In November 2023, the case of Potanina v Potanin was heard in the Supreme Court.  The parties were married and divorced in Russia where the wife was unsuccessful in her applications for a fair share of her husband’s estimated $20 billion fortune, as most of the value was held in various trusts and so was not considered by the Russian court under Russian law.

The wife subsequently moved to England and applied to the English court for financial relief under Part lll of the Matrimonial and Family Proceedings Act 1973 and was granted permission to bring claims here. The husband successfully appealed against that decision, but the Court of Appeal overturned his appeal. The husband appealed against the Court of Appeal ruling and the Supreme Court’s Judgment was given on 31 January 2024 allowing husband’s appeal. The Judgement clarified that the test to be adopted on an application to set aside permission to apply for financial relief under this Act will now be lower and will no longer need to be a “knock out blow”

Matrimonialisaton of assets

In the case of Standish v Standish the First Instant Judge made an award which gave 34% of the assets to wife and 66% to husband. The wife appealed that decision, and the Court of Appeal is expected to give judgment soon. The issues in the case are around when and if assets become “matrimonialised” and once an asset is found to be matrimonial what is the basis from departing from the usual position that it should be divided equally.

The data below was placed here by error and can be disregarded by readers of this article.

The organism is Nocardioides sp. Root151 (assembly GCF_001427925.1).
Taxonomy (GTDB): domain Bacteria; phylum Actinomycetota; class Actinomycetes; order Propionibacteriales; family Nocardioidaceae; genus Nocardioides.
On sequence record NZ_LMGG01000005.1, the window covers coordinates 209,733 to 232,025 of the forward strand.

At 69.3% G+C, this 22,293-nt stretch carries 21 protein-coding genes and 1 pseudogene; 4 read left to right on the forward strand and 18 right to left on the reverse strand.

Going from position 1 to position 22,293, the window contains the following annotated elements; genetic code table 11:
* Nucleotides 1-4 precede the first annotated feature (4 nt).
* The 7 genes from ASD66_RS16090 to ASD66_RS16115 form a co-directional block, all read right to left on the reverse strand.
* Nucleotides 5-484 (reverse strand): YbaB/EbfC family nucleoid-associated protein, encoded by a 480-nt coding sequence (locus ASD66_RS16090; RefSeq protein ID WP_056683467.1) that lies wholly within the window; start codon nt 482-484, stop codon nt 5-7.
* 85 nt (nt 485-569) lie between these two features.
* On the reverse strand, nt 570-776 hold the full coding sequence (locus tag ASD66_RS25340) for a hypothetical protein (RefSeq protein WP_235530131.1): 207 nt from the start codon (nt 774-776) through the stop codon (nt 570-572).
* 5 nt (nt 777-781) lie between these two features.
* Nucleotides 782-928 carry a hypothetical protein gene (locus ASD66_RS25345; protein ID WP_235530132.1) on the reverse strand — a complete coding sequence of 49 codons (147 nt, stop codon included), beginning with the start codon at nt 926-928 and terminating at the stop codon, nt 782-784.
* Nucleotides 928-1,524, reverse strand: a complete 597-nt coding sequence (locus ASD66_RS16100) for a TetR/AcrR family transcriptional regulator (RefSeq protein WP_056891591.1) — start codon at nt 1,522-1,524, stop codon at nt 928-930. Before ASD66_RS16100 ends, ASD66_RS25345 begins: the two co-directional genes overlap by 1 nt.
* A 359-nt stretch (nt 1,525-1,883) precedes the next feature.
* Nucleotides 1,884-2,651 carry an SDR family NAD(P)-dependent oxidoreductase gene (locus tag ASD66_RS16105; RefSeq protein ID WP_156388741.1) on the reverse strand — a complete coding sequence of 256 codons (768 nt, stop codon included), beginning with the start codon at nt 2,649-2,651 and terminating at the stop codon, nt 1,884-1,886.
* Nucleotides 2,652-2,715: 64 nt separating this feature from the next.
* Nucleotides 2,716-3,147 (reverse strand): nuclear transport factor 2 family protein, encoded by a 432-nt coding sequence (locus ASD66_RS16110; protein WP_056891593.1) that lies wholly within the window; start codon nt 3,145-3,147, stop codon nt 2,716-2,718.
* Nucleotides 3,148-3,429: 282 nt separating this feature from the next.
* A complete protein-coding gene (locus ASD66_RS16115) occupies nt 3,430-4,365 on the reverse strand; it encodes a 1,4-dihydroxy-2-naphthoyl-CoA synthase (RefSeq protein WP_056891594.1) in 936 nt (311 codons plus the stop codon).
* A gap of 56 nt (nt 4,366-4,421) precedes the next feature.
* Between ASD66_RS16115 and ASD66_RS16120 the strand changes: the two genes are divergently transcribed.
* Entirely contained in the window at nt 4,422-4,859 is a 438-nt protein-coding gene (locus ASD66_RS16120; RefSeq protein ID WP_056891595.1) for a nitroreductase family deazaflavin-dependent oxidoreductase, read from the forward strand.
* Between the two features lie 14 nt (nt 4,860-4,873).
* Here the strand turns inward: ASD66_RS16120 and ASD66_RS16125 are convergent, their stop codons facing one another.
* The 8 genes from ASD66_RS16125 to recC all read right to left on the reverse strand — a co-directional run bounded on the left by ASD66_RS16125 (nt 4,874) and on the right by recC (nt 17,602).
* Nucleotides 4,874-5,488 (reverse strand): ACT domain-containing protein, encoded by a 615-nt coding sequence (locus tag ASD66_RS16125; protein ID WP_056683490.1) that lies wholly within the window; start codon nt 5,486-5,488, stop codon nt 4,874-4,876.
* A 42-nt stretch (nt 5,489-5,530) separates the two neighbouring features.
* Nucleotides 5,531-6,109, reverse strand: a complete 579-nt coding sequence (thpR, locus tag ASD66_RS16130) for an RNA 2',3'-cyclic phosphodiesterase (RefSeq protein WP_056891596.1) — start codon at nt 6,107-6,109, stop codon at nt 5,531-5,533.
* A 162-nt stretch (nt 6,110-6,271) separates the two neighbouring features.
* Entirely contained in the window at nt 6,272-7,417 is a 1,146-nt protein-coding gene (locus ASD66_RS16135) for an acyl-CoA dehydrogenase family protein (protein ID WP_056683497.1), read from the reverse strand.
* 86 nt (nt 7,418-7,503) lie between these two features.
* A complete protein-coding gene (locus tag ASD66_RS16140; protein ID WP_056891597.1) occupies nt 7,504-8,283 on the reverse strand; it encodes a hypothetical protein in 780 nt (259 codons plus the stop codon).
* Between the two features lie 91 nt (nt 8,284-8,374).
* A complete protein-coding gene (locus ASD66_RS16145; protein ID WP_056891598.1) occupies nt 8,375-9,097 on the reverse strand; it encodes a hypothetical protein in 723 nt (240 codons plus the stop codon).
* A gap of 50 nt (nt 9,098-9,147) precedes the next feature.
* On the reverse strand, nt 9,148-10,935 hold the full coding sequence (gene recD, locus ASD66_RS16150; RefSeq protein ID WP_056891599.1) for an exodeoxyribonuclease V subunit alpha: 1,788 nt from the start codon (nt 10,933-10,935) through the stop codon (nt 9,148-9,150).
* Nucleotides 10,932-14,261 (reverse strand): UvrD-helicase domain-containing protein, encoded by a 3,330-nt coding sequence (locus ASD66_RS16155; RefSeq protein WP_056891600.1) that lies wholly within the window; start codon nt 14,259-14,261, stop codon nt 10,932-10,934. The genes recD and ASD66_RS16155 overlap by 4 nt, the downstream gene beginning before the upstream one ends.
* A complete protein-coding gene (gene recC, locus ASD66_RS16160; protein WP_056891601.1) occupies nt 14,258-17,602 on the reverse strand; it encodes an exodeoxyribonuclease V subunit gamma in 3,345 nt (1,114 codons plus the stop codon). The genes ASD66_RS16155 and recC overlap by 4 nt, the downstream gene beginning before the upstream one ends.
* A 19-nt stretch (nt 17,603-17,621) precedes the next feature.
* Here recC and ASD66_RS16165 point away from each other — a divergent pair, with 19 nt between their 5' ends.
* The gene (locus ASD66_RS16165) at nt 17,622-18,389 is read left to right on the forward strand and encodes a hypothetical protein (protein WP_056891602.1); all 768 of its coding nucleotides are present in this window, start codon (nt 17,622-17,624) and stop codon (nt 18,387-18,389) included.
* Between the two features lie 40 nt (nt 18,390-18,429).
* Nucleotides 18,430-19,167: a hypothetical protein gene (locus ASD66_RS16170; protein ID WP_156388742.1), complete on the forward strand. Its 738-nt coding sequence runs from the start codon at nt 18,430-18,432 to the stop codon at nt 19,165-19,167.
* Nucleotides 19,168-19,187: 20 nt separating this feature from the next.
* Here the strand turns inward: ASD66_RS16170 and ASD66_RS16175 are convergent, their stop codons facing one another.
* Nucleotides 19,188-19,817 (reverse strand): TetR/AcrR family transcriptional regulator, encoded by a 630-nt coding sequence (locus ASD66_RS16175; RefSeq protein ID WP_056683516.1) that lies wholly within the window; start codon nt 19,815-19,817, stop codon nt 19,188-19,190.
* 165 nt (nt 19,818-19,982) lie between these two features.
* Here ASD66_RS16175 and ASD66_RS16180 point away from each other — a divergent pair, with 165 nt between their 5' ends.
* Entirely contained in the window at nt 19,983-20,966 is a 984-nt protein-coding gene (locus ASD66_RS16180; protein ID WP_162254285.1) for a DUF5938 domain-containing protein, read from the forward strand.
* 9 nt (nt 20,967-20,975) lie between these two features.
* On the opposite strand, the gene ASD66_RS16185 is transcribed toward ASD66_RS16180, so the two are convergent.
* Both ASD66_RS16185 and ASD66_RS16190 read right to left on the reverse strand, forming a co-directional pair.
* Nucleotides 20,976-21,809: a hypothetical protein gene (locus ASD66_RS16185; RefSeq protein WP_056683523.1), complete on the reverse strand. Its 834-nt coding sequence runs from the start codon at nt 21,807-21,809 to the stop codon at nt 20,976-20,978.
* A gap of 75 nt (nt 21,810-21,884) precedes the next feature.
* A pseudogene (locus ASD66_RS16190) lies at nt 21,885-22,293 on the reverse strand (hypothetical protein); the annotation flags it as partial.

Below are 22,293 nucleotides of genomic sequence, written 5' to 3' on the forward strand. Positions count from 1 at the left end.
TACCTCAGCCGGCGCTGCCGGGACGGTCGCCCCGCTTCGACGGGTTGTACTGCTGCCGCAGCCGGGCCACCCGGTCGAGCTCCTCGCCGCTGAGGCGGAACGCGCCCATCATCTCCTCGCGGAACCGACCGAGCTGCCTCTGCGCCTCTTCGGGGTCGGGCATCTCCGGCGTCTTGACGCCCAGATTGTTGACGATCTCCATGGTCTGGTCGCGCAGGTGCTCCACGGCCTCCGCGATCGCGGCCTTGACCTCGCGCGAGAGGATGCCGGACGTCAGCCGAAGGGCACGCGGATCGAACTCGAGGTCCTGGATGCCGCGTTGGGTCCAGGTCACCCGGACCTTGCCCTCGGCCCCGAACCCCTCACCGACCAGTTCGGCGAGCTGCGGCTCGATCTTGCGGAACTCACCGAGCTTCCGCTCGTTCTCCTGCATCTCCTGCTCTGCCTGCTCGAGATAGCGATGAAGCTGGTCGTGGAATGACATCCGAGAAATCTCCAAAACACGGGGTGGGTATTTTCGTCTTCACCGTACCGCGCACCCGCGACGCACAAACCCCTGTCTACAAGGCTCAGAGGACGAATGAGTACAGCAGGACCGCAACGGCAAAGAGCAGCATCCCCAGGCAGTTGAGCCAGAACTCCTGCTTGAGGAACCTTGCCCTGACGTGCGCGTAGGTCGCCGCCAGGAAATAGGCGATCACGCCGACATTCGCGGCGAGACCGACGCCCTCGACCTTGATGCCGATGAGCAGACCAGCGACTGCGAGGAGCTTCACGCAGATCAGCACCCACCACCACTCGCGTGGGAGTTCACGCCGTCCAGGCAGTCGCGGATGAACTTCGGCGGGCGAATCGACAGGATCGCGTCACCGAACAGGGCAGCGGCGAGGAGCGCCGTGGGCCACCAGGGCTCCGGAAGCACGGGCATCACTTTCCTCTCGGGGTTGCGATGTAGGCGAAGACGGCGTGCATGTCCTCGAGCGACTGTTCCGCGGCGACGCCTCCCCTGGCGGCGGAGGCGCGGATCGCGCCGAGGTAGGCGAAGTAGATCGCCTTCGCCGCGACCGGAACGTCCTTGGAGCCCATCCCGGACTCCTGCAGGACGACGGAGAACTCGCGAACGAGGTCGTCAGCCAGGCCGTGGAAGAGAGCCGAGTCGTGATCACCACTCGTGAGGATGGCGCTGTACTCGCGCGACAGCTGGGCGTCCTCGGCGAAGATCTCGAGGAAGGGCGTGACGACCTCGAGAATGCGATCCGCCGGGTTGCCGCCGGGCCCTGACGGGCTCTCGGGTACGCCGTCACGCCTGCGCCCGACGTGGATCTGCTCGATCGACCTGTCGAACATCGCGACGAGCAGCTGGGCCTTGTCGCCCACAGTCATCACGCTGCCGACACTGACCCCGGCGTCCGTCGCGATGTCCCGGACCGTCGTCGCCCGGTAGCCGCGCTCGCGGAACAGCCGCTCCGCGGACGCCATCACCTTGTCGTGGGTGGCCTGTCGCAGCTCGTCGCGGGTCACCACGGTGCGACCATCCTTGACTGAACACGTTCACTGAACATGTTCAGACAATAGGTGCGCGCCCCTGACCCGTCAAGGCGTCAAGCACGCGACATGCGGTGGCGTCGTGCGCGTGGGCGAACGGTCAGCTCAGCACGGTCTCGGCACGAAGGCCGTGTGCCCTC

A report published in 2023 by the Law Commission has set out recommendations for the reform of surrogacy law in the UK.  Presently the intended parents must wait until they have received a parental order before they are recognised as the legal parents, and this can take several months.  The intention of the proposals in March 2023 is to enable the intended parents to become the child’s legal parents at birth. 

Family court fees to increase

The UK Government has completed a consultation which looks to increase court fees by up to 10% in 2024. This increase in court fees by 10% would generate up to £42m per year, the key objectives of the price increase are to keep pace with increased costs, improve service delivery, subsidise the cost of free services and reduce the overall cost to the tax payer. 

The suggested increases in Family Law are:

  • Application for a divorce or civil partnership dissolution fees will rise from £593 to £652.
  • Application for parental order – fees will rise from £232 to £255.
  • Application/permission to apply for adoption – fees will rise from £183 to £201.
  • Application for a financial order (other than consent order) – fees will rise from £275 to £303.

Economic uncertainty and General Election

The latest voting intention polls suggest that labour may win the next election which it’s anticipated will be held in October.  Whilst no parties have yet to release their election manifestos, the Labour Party has committed to reforming cohabitation laws. However, the exact nature of any proposed changes to the family law is yet unknown, but we can expect to see some impact. 

The rising interest rates and extreme inflation seen in 2022 and 2023 have increased pressure on family finances and have made it more difficult for some families to divorce  As these pressures ease during the latter part of 2024 this may lead to an increase in parties formalising their separations as previously, they may have been unable to fund two separate households.

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Every piece of content we create is correct on the date it’s published but please don’t rely on it as legal advice. If you’d like to speak to us about your own legal requirements, please contact one of our expert lawyers.